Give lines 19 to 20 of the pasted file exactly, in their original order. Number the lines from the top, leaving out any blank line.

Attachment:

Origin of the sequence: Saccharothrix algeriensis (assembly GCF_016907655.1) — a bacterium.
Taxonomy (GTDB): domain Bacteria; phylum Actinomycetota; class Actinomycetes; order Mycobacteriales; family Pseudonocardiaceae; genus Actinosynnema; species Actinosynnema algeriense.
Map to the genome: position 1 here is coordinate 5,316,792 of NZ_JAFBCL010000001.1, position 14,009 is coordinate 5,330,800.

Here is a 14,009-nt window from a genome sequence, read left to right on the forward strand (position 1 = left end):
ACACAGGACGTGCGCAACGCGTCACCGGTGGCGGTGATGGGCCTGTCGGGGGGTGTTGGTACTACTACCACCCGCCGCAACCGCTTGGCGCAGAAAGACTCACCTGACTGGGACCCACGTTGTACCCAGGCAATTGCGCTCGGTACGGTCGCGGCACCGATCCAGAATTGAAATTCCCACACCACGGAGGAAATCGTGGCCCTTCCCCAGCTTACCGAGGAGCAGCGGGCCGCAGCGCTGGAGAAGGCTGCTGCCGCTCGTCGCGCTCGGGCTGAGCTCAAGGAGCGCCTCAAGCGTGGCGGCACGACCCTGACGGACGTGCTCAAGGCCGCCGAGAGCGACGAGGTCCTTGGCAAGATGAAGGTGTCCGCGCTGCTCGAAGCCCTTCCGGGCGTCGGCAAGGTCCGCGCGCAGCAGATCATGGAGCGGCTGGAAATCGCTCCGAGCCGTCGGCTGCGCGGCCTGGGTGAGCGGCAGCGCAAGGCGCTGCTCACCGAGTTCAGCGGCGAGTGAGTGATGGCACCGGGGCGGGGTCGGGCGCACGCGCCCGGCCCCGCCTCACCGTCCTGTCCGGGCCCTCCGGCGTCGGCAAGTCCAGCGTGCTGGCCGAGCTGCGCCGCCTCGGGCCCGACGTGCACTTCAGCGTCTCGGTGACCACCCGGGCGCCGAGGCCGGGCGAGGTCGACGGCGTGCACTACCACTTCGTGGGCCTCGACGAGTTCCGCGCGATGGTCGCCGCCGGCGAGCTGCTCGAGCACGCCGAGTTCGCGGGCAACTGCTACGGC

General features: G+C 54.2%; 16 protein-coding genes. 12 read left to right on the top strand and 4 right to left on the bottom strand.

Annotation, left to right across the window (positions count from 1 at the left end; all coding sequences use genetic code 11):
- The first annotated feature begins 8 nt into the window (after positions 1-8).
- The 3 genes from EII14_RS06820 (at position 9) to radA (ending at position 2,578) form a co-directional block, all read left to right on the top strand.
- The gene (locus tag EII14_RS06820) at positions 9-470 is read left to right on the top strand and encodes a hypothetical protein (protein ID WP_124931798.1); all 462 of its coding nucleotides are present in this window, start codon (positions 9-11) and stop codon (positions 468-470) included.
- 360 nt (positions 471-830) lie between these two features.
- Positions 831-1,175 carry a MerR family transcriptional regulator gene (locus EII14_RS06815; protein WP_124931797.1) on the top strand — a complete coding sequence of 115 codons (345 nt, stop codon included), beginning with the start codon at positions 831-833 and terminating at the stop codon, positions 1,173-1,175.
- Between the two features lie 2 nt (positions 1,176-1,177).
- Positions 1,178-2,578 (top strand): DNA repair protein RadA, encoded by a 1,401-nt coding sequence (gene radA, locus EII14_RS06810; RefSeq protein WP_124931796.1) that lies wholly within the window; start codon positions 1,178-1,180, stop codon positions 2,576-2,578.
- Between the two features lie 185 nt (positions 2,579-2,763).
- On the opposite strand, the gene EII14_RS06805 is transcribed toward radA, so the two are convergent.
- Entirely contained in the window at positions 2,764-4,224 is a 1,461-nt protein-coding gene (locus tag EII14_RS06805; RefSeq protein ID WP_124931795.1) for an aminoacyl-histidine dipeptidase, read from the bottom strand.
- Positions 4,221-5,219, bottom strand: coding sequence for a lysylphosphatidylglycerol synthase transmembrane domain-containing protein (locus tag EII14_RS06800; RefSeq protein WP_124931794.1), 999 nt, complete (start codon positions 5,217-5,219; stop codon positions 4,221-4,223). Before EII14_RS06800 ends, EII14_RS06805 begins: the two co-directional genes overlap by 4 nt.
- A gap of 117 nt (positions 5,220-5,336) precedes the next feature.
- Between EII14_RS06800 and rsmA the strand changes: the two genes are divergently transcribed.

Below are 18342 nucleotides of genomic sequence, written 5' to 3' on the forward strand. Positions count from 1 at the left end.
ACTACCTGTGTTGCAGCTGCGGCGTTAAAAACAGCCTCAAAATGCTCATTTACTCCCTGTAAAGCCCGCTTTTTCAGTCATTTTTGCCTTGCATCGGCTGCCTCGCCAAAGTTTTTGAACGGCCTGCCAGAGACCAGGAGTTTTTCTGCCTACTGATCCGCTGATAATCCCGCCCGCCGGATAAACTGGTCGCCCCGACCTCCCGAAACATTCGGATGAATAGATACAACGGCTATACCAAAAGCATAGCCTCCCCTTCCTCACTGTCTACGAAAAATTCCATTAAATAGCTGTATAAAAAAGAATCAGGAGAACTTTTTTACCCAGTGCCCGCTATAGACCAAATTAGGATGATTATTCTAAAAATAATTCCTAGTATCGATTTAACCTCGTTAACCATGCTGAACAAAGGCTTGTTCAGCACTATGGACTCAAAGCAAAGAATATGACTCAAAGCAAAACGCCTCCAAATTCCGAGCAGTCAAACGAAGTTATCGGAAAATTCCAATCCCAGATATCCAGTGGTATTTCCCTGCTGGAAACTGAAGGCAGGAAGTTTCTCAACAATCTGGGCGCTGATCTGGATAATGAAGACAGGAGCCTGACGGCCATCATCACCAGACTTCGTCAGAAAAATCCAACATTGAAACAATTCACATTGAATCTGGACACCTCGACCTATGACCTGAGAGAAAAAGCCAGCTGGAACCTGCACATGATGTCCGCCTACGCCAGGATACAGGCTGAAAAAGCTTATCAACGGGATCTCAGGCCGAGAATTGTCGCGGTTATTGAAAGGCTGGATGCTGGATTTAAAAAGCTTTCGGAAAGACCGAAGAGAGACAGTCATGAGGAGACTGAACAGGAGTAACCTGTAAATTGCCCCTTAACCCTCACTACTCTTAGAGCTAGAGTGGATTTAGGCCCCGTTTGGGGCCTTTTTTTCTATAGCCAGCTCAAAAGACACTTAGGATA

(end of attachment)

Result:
- A gap of 117 nt (positions 5,220-5,336) precedes the next feature.
- Between EII14_RS06800 and rsmA the strand changes: the two genes are divergently transcribed.